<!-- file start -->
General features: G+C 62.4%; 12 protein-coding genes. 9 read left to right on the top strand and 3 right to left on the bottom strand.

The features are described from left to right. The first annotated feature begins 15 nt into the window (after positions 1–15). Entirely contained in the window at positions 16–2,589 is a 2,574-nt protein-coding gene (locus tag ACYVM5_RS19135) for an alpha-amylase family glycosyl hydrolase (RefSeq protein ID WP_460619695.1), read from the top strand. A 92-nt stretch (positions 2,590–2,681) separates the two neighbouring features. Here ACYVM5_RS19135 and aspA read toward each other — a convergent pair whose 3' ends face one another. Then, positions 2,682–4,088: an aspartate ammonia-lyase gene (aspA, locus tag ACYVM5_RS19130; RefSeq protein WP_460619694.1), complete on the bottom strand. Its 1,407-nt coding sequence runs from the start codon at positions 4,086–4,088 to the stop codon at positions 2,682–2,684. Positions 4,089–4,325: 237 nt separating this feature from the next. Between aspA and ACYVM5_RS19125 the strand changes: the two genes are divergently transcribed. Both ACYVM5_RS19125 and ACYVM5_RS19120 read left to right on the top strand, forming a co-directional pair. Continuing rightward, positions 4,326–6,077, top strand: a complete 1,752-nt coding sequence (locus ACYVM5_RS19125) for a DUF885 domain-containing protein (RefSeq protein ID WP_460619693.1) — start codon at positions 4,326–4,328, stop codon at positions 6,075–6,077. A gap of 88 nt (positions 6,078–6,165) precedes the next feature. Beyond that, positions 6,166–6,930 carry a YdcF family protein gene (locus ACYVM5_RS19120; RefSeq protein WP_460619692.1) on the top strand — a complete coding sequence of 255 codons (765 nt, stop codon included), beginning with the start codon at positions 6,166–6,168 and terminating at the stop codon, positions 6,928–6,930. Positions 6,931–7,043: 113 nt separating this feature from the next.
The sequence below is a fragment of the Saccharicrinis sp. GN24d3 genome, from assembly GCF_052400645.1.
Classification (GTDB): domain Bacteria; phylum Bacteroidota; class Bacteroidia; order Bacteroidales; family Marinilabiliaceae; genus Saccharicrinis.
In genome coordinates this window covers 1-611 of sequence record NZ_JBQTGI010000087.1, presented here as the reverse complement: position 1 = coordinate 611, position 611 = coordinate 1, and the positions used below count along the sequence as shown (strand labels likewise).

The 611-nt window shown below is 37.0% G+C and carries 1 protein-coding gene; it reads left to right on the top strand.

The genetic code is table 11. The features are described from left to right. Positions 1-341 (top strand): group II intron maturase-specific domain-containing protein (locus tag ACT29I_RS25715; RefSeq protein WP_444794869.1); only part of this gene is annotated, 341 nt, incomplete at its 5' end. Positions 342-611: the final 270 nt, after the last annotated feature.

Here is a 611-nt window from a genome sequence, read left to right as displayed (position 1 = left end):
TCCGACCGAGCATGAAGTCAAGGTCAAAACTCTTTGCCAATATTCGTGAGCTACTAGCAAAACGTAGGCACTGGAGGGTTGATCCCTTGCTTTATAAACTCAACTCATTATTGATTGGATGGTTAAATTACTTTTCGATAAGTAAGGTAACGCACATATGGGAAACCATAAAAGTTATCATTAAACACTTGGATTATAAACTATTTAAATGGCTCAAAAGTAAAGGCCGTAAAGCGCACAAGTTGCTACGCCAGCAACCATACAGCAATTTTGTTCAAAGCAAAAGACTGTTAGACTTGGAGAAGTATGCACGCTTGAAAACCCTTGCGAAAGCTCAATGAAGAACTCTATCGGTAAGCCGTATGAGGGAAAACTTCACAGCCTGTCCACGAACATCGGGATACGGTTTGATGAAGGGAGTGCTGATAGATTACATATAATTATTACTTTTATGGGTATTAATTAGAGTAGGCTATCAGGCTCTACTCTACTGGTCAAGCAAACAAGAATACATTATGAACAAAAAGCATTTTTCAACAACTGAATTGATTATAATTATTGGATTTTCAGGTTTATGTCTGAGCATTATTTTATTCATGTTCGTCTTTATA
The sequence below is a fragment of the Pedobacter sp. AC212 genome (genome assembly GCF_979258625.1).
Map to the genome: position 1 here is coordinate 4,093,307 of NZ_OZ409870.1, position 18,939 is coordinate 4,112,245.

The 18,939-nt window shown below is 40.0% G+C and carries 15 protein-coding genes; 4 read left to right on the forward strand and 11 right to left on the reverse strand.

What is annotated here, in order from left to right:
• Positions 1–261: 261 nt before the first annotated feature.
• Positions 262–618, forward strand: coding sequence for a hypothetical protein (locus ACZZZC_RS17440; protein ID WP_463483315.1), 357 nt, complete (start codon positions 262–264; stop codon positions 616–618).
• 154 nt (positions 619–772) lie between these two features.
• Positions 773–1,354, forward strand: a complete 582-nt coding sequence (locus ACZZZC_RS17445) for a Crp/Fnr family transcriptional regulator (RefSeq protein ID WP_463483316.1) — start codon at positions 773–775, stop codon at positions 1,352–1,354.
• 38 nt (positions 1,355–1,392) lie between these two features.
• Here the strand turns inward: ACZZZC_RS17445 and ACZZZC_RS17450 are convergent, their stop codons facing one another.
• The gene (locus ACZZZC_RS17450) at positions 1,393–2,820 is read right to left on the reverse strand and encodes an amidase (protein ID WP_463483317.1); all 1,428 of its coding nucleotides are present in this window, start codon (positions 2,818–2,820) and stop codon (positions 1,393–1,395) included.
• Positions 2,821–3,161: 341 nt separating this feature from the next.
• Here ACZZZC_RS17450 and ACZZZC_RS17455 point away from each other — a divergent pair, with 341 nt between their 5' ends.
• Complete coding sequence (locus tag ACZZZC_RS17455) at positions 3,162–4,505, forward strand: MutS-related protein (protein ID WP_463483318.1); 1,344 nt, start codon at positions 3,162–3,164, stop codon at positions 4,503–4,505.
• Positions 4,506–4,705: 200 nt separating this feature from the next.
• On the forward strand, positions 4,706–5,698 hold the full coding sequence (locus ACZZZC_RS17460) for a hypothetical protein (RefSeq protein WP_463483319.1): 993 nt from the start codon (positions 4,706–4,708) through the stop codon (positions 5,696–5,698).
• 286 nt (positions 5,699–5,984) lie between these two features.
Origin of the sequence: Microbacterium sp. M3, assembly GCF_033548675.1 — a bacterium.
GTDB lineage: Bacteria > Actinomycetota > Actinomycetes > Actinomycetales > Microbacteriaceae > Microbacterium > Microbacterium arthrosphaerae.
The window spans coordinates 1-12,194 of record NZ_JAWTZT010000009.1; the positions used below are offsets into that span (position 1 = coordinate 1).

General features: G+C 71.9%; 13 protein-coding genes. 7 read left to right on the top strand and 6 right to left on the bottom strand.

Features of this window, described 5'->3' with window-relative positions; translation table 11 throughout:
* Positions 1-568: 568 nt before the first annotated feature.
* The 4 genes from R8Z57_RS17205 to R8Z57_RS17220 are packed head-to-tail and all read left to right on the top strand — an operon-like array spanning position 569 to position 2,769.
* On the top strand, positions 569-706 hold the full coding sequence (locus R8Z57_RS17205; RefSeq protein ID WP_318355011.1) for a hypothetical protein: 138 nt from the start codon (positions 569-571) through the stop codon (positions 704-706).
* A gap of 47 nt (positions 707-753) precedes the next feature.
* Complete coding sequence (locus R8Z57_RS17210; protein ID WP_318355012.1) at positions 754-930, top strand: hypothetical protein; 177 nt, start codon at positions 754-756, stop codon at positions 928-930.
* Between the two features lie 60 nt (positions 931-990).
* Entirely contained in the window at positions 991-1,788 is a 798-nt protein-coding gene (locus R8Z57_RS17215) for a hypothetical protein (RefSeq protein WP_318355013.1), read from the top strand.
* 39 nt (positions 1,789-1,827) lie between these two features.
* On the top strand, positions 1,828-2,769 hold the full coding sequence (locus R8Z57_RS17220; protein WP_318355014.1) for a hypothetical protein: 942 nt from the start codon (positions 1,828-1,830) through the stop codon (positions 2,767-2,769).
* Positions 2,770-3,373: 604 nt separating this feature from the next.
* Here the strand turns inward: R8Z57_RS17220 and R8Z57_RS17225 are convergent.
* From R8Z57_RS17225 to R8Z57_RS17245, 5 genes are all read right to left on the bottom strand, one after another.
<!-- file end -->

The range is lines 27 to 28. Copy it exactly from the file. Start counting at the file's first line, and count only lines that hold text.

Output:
Origin of the sequence: Microbacterium sp. M3, assembly GCF_033548675.1 — a bacterium.
GTDB lineage: Bacteria > Actinomycetota > Actinomycetes > Actinomycetales > Microbacteriaceae > Microbacterium > Microbacterium arthrosphaerae.